Neurosteroids in alcohol and substance use

Brett C Ginsburg, Lisa R Gerak, Lance R. McMahon, John D Roache

Research output: Chapter in Book/Report/Conference proceedingChapter

2 Citations (Scopus)

Abstract

Allopregnanolone and related neurosteroids share effects with ethanol at several critical targets. Though data are equivocal in humans, acute administration of ethanol (and several other drugs of abuse) increases brain and plasma levels of allopregnanolone in animals. Evidence exists suggesting that this effect of ethanol is mediated via the peripheral or mitochondrial benzodiazepine receptor (PBR). PBR activation can stimulate neurosteroid synthesis and results in anxiolytic effects similar to ethanol, benzodiazepines, and neurosteroids. Further, finasteride, an inhibitor of neurosteroidogenesis, blunts some effects of ethanol in animals and humans. Thus, neurosteroids may modulate or mediate effects of ethanol, benzodiazepines, and barbiturates. Like ethanol and allopregnanolone, benzodiazepines and barbiturates are positive GABA-A receptor modulators. Accordingly, neurosteroids share discriminative stimulus properties with ethanol, benzodiazepines, and barbiturates. Allopregnanolone and related neurosteroids are self-administered by animals, similar to ethanol and other abused drugs. A role for neurosteroids in ethanol tolerance and withdrawal has also emerged, as rodents undergoing ethanol withdrawal are sensitized to neurosteroid effects and alcoholics in withdrawal display reduced allopregnanolone levels. While symmetrical cross tolerance develops between ethanol and benzodiazepines, asymmetrical cross tolerance develops between neurosteroids and benzodiazepines or ethanol, which could be exploited to help treat ethanol, benzodiazepine or barbiturate dependence and withdrawal.

Original languageEnglish (US)
Title of host publicationNeuroactive Steroids in Brain Function, Behavior and Neuropsychiatric Disorders: Novel Strategies for Research and Treatment
PublisherSpringer Netherlands
Pages509-538
Number of pages30
ISBN (Print)9781402068539
DOIs
StatePublished - 2008

Fingerprint

Neurotransmitter Agents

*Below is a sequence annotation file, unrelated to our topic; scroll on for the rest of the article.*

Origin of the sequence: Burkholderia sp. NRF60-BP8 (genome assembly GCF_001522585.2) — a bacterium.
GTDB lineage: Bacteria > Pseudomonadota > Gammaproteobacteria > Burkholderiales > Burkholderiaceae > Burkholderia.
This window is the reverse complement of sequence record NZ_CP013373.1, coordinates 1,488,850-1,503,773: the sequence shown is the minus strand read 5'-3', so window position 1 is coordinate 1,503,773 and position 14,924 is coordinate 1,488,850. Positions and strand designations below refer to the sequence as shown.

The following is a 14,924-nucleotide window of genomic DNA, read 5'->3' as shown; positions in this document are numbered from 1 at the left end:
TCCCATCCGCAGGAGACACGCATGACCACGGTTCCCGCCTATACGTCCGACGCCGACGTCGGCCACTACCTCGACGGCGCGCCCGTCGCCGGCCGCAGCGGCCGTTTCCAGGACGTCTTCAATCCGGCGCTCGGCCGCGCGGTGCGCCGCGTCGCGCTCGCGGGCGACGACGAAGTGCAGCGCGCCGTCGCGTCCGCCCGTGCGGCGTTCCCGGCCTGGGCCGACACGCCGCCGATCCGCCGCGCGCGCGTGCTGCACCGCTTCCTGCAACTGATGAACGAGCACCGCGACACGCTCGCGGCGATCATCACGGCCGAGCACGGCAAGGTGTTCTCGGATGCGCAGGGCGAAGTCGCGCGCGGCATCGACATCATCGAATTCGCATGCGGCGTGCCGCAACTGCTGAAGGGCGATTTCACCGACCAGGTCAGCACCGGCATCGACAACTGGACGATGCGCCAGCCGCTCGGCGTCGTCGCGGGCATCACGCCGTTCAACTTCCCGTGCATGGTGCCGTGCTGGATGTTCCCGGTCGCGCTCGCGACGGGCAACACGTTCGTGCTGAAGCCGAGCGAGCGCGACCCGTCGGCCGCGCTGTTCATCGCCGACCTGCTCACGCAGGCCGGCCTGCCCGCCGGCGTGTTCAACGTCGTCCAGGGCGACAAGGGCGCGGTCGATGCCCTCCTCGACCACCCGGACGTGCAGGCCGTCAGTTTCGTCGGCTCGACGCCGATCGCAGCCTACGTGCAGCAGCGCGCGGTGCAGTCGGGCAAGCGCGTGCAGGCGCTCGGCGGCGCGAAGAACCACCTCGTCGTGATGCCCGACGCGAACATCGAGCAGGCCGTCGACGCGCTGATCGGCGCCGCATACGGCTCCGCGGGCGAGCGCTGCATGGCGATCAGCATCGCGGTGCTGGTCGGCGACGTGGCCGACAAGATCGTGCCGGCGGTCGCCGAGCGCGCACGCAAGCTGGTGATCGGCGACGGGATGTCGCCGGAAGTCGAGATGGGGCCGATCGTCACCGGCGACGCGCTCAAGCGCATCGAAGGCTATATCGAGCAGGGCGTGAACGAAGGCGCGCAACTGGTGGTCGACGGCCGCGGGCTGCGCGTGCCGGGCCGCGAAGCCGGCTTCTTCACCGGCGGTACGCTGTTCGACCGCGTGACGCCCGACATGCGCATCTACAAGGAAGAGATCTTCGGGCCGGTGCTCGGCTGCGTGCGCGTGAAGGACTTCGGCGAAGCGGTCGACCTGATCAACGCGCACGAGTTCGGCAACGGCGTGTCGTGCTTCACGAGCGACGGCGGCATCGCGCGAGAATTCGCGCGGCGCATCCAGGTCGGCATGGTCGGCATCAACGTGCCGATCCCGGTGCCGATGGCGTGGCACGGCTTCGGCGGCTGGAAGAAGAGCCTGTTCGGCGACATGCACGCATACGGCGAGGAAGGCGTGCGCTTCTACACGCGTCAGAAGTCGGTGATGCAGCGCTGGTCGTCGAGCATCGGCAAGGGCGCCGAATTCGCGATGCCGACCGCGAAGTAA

Ethanol
Alcohols
Pregnanolone
Benzodiazepines
Barbiturates
GABA-A Receptors
Finasteride
Anti-Anxiety Agents
Street Drugs
Alcoholics
Rodentia

Keywords

  • barbiturate
  • benzodiazepine
  • cannabinoid
  • cocaine
  • drug abuse
  • Ethanol
  • GABA
  • NMDA
  • tolerance
  • withdrawal

ASJC Scopus subject areas

  • Medicine(all)

Cite this

Ginsburg, B. C., Gerak, L. R., McMahon, L. R., & Roache, J. D. (2008). Neurosteroids in alcohol and substance use. In Neuroactive Steroids in Brain Function, Behavior and Neuropsychiatric Disorders: Novel Strategies for Research and Treatment (pp. 509-538). Springer Netherlands. https://doi.org/10.1007/978-1-4020-6854-6_25

Neurosteroids in alcohol and substance use. / Ginsburg, Brett C; Gerak, Lisa R; McMahon, Lance R.; Roache, John D.

Neuroactive Steroids in Brain Function, Behavior and Neuropsychiatric Disorders: Novel Strategies for Research and Treatment. Springer Netherlands, 2008. p. 509-538.

Research output: Chapter in Book/Report/Conference proceedingChapter

Ginsburg, BC, Gerak, LR, McMahon, LR & Roache, JD 2008, Neurosteroids in alcohol and substance use. in Neuroactive Steroids in Brain Function, Behavior and Neuropsychiatric Disorders: Novel Strategies for Research and Treatment. Springer Netherlands, pp. 509-538. https://doi.org/10.1007/978-1-4020-6854-6_25
Ginsburg BC, Gerak LR, McMahon LR, Roache JD. Neurosteroids in alcohol and substance use. In Neuroactive Steroids in Brain Function, Behavior and Neuropsychiatric Disorders: Novel Strategies for Research and Treatment. Springer Netherlands. 2008. p. 509-538 https://doi.org/10.1007/978-1-4020-6854-6_25
Ginsburg, Brett C ; Gerak, Lisa R ; McMahon, Lance R. ; Roache, John D. / Neurosteroids in alcohol and substance use. Neuroactive Steroids in Brain Function, Behavior and Neuropsychiatric Disorders: Novel Strategies for Research and Treatment. Springer Netherlands, 2008. pp. 509-538
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AB - Allopregnanolone and related neurosteroids share effects with ethanol at several critical targets. Though data are equivocal in humans, acute administration of ethanol (and several other drugs of abuse) increases brain and plasma levels of allopregnanolone in animals. Evidence exists suggesting that this effect of ethanol is mediated via the peripheral or mitochondrial benzodiazepine receptor (PBR). PBR activation can stimulate neurosteroid synthesis and results in anxiolytic effects similar to ethanol, benzodiazepines, and neurosteroids. Further, finasteride, an inhibitor of neurosteroidogenesis, blunts some effects of ethanol in animals and humans. Thus, neurosteroids may modulate or mediate effects of ethanol, benzodiazepines, and barbiturates. Like ethanol and allopregnanolone, benzodiazepines and barbiturates are positive GABA-A receptor modulators. Accordingly, neurosteroids share discriminative stimulus properties with ethanol, benzodiazepines, and barbiturates. Allopregnanolone and related neurosteroids are self-administered by animals, similar to ethanol and other abused drugs. A role for neurosteroids in ethanol tolerance and withdrawal has also emerged, as rodents undergoing ethanol withdrawal are sensitized to neurosteroid effects and alcoholics in withdrawal display reduced allopregnanolone levels. While symmetrical cross tolerance develops between ethanol and benzodiazepines, asymmetrical cross tolerance develops between neurosteroids and benzodiazepines or ethanol, which could be exploited to help treat ethanol, benzodiazepine or barbiturate dependence and withdrawal.

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